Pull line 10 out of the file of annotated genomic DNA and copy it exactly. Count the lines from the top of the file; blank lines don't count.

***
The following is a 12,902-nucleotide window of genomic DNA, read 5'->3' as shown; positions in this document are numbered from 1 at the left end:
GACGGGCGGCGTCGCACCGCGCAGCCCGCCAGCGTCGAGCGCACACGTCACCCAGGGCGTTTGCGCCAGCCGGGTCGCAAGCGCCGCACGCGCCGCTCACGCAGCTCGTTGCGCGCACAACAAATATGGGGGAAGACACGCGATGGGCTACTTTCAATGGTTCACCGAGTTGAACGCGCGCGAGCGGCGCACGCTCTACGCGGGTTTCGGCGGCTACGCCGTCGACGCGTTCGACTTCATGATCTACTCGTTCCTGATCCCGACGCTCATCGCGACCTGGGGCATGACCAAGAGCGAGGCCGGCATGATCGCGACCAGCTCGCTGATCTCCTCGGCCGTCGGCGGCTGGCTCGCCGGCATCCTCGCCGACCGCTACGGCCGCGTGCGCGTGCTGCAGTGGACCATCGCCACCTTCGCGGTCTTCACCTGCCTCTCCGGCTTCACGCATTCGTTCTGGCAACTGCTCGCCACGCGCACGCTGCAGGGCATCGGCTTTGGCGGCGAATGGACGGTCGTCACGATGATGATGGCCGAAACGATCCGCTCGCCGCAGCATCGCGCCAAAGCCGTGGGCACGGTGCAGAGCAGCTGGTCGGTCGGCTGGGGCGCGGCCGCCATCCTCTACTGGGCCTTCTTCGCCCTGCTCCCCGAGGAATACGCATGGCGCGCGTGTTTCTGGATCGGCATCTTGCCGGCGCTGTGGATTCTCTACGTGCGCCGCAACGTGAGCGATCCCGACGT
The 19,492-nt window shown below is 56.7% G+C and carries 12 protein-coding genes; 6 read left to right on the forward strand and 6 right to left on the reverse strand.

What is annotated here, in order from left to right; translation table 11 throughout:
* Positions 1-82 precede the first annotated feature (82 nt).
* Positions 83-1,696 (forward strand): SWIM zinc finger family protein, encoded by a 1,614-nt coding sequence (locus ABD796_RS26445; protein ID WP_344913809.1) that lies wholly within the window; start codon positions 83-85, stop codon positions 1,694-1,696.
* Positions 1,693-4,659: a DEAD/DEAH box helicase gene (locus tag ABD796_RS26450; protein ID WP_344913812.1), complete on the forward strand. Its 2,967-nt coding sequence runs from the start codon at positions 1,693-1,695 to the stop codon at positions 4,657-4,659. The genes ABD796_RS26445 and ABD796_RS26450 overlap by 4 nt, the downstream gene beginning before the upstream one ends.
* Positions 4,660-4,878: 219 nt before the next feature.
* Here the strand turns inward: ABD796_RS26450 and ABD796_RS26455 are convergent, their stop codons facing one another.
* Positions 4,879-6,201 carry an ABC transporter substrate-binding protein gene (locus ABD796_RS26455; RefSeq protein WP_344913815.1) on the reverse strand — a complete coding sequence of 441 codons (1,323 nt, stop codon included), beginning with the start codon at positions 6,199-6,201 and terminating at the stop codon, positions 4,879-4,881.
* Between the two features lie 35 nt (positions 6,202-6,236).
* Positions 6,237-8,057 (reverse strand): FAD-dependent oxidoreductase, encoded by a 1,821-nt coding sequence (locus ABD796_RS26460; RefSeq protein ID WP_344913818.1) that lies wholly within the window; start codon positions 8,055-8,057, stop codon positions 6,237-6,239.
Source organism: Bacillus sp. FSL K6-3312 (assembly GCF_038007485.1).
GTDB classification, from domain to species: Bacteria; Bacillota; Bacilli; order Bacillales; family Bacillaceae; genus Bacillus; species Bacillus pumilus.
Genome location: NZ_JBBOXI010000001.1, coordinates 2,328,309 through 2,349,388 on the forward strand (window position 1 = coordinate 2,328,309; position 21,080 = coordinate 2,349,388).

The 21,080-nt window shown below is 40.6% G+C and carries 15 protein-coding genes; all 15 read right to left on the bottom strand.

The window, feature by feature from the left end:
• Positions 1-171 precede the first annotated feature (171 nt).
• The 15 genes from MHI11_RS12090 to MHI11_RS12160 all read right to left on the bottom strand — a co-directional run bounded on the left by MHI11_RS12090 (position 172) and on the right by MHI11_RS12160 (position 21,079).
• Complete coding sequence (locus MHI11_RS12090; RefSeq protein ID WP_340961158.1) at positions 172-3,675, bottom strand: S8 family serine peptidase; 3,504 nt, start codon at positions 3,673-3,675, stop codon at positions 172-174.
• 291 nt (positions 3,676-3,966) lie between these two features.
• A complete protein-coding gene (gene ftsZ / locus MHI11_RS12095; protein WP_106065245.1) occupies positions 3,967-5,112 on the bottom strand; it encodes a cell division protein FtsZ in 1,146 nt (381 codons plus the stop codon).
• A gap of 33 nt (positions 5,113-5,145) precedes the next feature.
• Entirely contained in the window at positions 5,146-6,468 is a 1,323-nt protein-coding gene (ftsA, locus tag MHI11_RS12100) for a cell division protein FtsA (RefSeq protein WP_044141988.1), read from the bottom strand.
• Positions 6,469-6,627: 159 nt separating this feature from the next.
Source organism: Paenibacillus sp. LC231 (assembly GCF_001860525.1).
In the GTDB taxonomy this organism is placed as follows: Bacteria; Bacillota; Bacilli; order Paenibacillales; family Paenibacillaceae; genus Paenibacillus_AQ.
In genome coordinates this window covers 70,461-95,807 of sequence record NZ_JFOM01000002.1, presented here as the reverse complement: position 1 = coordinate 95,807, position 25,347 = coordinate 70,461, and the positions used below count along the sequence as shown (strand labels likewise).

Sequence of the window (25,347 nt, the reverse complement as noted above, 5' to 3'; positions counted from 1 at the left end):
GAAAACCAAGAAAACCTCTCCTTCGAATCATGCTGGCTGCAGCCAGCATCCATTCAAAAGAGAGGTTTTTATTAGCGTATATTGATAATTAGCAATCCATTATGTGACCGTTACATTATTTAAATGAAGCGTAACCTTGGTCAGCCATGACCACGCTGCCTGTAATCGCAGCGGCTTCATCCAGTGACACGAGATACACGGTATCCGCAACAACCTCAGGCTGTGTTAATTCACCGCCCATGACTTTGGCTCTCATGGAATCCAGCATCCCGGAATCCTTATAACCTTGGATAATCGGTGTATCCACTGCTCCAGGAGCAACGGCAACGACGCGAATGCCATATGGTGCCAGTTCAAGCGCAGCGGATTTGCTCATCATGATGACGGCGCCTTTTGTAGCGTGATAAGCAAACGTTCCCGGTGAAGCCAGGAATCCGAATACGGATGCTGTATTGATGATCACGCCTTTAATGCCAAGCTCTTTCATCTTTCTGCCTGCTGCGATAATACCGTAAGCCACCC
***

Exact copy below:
* Positions 4,879-6,201 carry an ABC transporter substrate-binding protein gene (locus ABD796_RS26455; RefSeq protein WP_344913815.1) on the reverse strand — a complete coding sequence of 441 codons (1,323 nt, stop codon included), beginning with the start codon at positions 6,199-6,201 and terminating at the stop codon, positions 4,879-4,881.